Two weeks ago, Bungie revealed initial details concerning Destiny 2‘s Season of Opulence sandbox update scheduled for June 4 and the community is understandably upset. With more negative nicknames than existing exotics (“the Season of Impotence,” “the Season of Obsolete Exotics,” the “Go Slow Update,” or the less eloquent “Season of Nerfulence”), the update paving the way for season seven brings with it notable nerfs to some of the game’s most powerful, beloved, and fun exotic weapons and armor. With absolutely no news concerning buffs bolstering underutilized exotics to take the place of the nerfed ones, players are rationally responding with skepticism, irritation, and anger.
Whether the nerfs are necessary or not, valid concerns are coursing through the game’s community, concerns including a lack of interesting tools to turn to post-nerf, the persisting precedent that the best loot in game has an expiration date, and the fear that the grind isn’t worth the effort if the reward will simply be nerfed down the road. These particular concerns have been discussed ad nauseam and, while I agree, there’s little I can add that hasn’t already been vocalized. Instead, I’d like to raise an additional issue that’s gotten considerably less coverage that I believe is equally valid and has me more concerned than any other scruple with the sandbox changes, and that’s the issue of player choice and agency.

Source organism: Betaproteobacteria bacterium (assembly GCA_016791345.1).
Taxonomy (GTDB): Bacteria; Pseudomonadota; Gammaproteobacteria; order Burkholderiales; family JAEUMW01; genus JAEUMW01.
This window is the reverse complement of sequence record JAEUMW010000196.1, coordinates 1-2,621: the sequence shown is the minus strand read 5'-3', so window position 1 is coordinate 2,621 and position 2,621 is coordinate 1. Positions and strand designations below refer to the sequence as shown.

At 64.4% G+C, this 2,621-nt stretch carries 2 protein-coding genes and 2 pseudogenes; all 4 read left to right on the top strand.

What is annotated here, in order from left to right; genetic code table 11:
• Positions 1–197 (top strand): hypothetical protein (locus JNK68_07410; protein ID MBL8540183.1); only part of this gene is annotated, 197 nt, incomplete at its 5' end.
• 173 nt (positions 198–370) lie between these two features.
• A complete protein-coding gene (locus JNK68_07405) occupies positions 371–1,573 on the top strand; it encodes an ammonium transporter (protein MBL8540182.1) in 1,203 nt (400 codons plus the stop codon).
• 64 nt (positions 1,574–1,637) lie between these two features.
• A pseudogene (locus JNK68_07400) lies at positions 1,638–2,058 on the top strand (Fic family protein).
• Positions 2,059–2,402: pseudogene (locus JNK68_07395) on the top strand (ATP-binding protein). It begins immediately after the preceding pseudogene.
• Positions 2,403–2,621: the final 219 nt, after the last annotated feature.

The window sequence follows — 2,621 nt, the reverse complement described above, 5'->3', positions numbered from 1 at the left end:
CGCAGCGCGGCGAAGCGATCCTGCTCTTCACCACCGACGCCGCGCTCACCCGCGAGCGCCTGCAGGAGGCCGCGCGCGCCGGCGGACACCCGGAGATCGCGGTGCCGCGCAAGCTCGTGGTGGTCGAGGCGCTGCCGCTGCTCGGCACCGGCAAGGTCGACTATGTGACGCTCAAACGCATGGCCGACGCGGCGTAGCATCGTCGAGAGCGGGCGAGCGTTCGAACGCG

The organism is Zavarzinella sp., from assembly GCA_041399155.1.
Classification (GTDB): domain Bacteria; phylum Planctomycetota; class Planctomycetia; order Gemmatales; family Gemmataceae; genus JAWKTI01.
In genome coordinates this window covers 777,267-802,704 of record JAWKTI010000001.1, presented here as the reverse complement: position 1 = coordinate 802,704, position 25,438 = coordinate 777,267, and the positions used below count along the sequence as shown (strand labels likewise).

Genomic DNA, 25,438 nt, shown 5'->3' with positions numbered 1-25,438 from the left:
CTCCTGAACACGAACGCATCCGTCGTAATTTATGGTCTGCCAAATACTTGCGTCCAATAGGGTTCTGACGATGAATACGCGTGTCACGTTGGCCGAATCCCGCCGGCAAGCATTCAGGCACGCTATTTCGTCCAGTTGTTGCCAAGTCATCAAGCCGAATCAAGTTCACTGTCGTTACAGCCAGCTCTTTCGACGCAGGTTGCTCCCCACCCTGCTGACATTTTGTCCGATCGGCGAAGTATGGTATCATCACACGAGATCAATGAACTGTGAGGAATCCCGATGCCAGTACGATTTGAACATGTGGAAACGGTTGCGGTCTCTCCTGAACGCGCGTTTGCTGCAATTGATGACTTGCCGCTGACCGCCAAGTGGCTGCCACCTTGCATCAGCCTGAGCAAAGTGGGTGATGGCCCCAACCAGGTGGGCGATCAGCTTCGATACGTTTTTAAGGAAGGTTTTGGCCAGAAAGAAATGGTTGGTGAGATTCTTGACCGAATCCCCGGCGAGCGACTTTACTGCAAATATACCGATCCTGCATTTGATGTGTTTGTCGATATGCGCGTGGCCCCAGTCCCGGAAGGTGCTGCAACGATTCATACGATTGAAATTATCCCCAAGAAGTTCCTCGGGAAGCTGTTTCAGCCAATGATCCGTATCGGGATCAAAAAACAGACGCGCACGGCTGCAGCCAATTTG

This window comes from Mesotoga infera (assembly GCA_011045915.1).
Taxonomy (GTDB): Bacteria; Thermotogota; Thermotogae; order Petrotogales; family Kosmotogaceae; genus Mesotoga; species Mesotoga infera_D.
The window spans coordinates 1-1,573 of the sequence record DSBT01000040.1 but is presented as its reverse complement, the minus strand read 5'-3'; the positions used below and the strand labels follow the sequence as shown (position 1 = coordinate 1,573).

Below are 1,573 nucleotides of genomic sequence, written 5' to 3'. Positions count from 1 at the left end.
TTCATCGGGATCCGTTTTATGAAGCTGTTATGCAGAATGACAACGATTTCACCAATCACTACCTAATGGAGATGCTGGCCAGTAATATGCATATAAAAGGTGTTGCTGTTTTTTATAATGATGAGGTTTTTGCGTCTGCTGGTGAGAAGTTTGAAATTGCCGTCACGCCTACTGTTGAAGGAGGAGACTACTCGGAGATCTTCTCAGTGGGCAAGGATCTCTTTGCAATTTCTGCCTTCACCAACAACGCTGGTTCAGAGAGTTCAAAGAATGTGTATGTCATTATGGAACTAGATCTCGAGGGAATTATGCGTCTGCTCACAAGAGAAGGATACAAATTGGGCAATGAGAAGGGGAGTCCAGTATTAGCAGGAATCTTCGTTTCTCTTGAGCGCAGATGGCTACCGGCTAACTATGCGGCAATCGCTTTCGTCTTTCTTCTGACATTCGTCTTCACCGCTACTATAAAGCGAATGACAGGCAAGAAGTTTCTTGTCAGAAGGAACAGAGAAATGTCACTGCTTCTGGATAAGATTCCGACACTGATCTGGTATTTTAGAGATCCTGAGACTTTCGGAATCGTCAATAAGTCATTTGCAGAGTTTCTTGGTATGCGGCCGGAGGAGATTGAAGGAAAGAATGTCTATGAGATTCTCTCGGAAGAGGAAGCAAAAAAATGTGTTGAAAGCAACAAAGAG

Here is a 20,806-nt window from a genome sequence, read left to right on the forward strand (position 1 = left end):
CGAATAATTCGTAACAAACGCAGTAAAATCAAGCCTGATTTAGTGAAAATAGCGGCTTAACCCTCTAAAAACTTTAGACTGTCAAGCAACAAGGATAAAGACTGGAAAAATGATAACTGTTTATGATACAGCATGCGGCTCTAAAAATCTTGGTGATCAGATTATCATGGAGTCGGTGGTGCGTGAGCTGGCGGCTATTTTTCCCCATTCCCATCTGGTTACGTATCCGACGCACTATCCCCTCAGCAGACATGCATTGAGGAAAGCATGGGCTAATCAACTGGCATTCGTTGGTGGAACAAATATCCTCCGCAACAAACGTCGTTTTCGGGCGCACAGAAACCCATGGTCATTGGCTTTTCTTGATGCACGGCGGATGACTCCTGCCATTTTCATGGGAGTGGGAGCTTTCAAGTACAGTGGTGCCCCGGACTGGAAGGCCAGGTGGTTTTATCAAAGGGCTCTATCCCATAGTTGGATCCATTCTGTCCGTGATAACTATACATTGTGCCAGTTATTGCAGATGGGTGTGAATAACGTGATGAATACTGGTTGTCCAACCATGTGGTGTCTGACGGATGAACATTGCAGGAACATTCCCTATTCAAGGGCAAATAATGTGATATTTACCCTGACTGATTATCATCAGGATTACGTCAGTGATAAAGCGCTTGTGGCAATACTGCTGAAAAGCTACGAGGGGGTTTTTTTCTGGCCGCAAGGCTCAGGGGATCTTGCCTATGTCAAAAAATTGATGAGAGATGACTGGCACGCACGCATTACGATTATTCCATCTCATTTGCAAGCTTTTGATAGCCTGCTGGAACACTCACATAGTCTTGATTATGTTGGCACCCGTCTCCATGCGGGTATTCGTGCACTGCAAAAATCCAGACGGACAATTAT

The Destiny 2 base game was a unique, initially engaging excursion in the Destiny universe, but one that ultimately lacked longevity and the endless endgame appeal of its predecessor. With restrictive weapon loadouts, a slower time-to-kill, and slower ability regeneration speeds, in its initial state Destiny 2 proved a poor substitute for Destiny in terms of pure power fantasy. These issues were exacerbated by uninteresting exotic options to enliven the experience. As a Warlock main, I felt particularly restricted and underwhelmed in Crucible and solo play, only ever utilizing one of three near identical exotic pieces with enhanced ability regeneration (Nezarec’s Sin, Crown of Tempests, and Eye of Another World) for the better part of a year in the absence of an exotic that truly enhanced any subclass abilities or supers, like the Hunter’s Raiden Flux chest piece and Orpheus Rig boots or the Titan’s Doom Fang Pauldron. Group play was even more confining as the exotic Lunafaction Boots were too viable to be ignored in group and endgame activities. Needless to say, the experience got stale.
Luckily, the metagame received several substantial shakeups between March (Update 1.1.4- the Go Fast Update) and August of 2018 (Update 2.0) bringing new exotics and subclasses to the forefront before a multitude more viable options were introduced with the Forsaken expansion in September. Players felt powerful again for the first time since D1 with access to an arsenal of exotics that truly enhanced the experience and varied in utility activity to activity. Where only two exotic armor pieces had been part of my regular rotation, locking me into a specific roles, I could now seamlessly shift into a damage or ad control role supplied with substantial new staples like Geomag Stabilizers, Chromatic Fire, and several killer armor combinations (like Nezarec’s and Skull of Dire Ahamkara or Phoenix Protocol and Lunafaction Boots). With time, every single subclass seemed to have a suitable exotic to enrich gameplay and a multitude more exotics remained un-vaulted than ever before.